Neural net classifier for fake news.
This paper reports on a writing style analysis of hyperpartisan (i.e., extremely one-sided) news in connection to fake news. It presents a large corpus of 1,627 articles that were manually fact-checked by professional journalists from BuzzFeed. The articles originated from 9 well-known political publishers, 3 each from the mainstream, the hyperpartisan left-wing, and the hyperpartisan right-wing. In sum, the corpus contains 299 fake news, 97 which originated from hyperpartisan publishers. We propose and demonstrate a new way of assessing style similarity between text categories via Unmasking---a meta-learning approach originally devised for authorship verification---, revealing that the style of left-wing and right-wing news have a lot more in common than any of the two have with the mainstream. Furthermore, we show that hyperpartisan news can be discriminated well by its style from the mainstream (F1=0.78), as can be satire from both (F1=0.81). Unsurprisingly, style-based fake news detection does not live up to scratch (F1=0.46). Nevertheless, the former results are important to implement pre-screening for fake news detectors.READ FULL TEXT VIEW PDF
Neural net classifier for fake news.
The media and the public are currently discussing a new phenomenon called “fake news” and its potential role in swaying recent elections, how it may affect democratic societies, and what can and should be done about it. In a nutshell, “fake news” encompasses the observation that, in social media, a certain kind of ‘news’ spread much more successfully than others, and that these ‘news’ are typically extremely one-sided (hyperpartisan), inflammatory, emotional, and often riddled with untruths. Although traditional yellow press has been spreading ‘news’ of varying degrees of truthfulness long before the digital revolution, the fact that modern social media amplify fake news to outperform real news gives many people pause. The fake news hype caused a widespread disillusionment about social media, and many politicians, news publishers, IT companies, activists, and scientists concur that this is where to draw the line. For all their good intentions, however, it is already obvious that it must be drawn very carefully (if at all), since nothing less than free speech is at stake—a fundamental right of every free society.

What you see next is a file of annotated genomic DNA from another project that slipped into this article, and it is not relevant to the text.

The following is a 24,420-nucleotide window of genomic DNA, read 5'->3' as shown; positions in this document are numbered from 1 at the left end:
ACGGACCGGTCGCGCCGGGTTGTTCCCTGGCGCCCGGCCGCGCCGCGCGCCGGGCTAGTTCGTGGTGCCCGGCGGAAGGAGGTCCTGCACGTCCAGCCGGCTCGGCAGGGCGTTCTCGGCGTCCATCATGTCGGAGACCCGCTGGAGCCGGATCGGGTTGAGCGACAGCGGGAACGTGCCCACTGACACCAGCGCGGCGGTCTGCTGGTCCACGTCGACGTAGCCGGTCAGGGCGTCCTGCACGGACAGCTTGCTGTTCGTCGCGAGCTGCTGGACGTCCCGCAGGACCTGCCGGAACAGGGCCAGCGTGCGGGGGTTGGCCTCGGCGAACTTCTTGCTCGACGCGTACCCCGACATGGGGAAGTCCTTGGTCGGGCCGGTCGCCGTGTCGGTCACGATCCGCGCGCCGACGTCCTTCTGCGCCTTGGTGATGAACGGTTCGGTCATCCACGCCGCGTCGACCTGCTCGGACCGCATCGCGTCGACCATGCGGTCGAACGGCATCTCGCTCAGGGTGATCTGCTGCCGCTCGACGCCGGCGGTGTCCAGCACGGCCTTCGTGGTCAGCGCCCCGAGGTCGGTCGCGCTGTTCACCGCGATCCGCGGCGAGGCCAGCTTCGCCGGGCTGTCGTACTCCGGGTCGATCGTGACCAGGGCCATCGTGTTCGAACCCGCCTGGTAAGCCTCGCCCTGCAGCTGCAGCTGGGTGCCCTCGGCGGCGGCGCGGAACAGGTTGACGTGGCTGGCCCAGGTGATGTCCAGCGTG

Many favor a two-step approach where first fake news items are detected and then countermeasures are implemented to foreclose false rumors and to discourage repeated offenses. The countermeasures aiming at foreclosing range from displaying warnings, the withholding of news items until stakeholders can react, up to their complete removal. Countermeasures aiming at discouraging range from withholding display advertising revenue, the flagging or downranking of a sender’s account, up to banning a sender altogether. By comparison, traditional countermeasures that used to work fairly well in offline media are the publication of refutations, either in a different venue or in the same venue as a fake news item by invoking the so-called right to reply. In social media, however, the traditional countermeasures are rather ineffective since refutations are typically shared much less than the refuted fake news beforehand, and few jurisdictions have an enforceable right to reply. Once a fake news item spreads virally, the damage is done, and containing it becomes almost impossible: an immediate reaction is crucial.